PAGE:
Is Azure Better than AWS?

Yes. Naturally the circumstances will depend on the size of the organization, its existing infrastructure and existing commitment to Microsoft products (which may result in a substantial discount).

Areas such as governance, support, security and organizational changes also need to be considered. Furthermore, if your organization is planning on keeping some resources on premise, it also has to be considered which cloud service provider offers the best support for hybrid environments.


Azure VS AWS Infrastructure as a Service

The most fundamental element of public cloud services is the infrastructure as a service known as IaaS. IaaS definitions are standardized computing, storage and network functions hosted by service providers and provided to customers on demand.

Distinguishing the best IaaS subscription (Amazon AWS or Microsoft Azure) for your organization is a difficult task, especially if you only consider basic features. However, if you dig a little deeper, some attributes may affect your decision.

While a ‘lift and shift’ migration to Azure infrastructure services can offer significant benefits, it does take advantage of everything the cloud has to offer. Virtual machines still need to be patched, services cannot scale automatically based on usage, software updates have to be managed, and many of the higher-level services offered by the cloud are not available.

Azure-Infrastructure as a Service

However, if you are a Microsoft shop and heavily invested in the Microsoft way, from Windows to Active Directory to SQL Server and Visual Studio, then Azure is clearly your best choice. Furthermore, Microsoft – unlike AWS – has deep roots in the enterprise. It understands business customers. As such, Microsoft invested in a hybrid cloud, knowing the businesses with traditional data center would move some but not all of their on-premises resources to the cloud. Microsoft’s Azure cloud migration services can make migrating on-premise  to Azure simple, and often with no modification.

AWS-Infrastructure as a Service

Amazon’s open source strategy takes advantage of Linux and the open source ecosystem that surrounds it. It’s still a smart and very effective approach that has allowed Amazon to build up a significant customer base.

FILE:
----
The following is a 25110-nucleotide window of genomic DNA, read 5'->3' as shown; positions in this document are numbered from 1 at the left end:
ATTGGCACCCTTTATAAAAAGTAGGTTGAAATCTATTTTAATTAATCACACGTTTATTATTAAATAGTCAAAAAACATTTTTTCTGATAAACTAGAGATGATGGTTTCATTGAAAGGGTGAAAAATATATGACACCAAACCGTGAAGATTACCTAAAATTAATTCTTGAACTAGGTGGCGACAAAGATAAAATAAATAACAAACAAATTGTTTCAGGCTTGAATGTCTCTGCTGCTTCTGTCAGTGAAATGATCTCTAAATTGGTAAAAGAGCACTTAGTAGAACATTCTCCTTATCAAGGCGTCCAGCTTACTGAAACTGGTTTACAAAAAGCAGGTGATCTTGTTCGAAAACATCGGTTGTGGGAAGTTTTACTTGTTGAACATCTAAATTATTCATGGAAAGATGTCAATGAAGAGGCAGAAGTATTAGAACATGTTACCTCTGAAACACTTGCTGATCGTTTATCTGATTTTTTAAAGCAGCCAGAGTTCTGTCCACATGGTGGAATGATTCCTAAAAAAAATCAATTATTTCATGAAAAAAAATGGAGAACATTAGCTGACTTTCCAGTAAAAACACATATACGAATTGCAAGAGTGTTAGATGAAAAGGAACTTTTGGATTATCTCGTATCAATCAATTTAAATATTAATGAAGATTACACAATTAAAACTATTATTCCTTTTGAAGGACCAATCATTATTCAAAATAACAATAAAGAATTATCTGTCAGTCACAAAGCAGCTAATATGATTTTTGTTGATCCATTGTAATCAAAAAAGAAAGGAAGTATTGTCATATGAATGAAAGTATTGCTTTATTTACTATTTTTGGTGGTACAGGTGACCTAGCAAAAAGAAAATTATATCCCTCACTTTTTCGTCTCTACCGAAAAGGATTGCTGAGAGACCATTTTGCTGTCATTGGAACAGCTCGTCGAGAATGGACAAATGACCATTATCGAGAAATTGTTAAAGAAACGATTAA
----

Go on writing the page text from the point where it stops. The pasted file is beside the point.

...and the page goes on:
A logical step towards the success of AWS is its penetration of the Windows IaaS market. Microsoft-centric stores will benefit from the profitability and productivity gains of IaaS.


AWS Basics

The basic Amazon AWS Infrastructure-as-a-Service (IaaS) offerings break down into four classes:

Content storage and delivery

Azure Basics

Azure also has four classes of offerings with a slight variation:
Data management/databases

Advantage Azure has over AWS is its Microsoft legacy, which is part of a larger legacy strength in the enterprise. Microsoft makes it very easy to migrate on-premises Windows apps and data to Azure, often with just migration wizards.

Any Azure migration starts with a free, basic discovery and assessment tool called Azure Migrate. Azure Migrate evaluates your on-premises environment and provides a visual map of interdependencies among servers to identify multiple applications.

Azure Migrate also tells you if your on-premises app is suitable for migrating to an Azure VM, or if it needs work. It then provides an estimate of the proper size and cost of the Azure virtual environment for the app to run properly.

Azure Migrate is also integrated with Azure Database Migration Service for database discovery and migration. Currently it currently supports SQL Server on-premises migration to the cloud but Microsoft says it will support other popular database technologies in the future.


Microsoft has been slow to embrace cloud computing. In particular, the cloud model and the success of AWS were challenged as Microsoft was to prevent enterprise customers from migrating to AWS-hosted IaaS platforms and other smaller competitors.

Microsoft’s strength is focused on controlling businesses and the entire Windows ecosystem, so it’s natural to offer IaaS solutions in the Azure form.

  • A natural look familiar to Windows system administrators
  • Close integration with the Windows ecosystem
  • Significant use of Hyper-V

Microsoft’s strategy was successful and left the field to become a strong second choice in the IaaS area. When Microsoft decided to work on cloud computing, it is almost definitely all-in.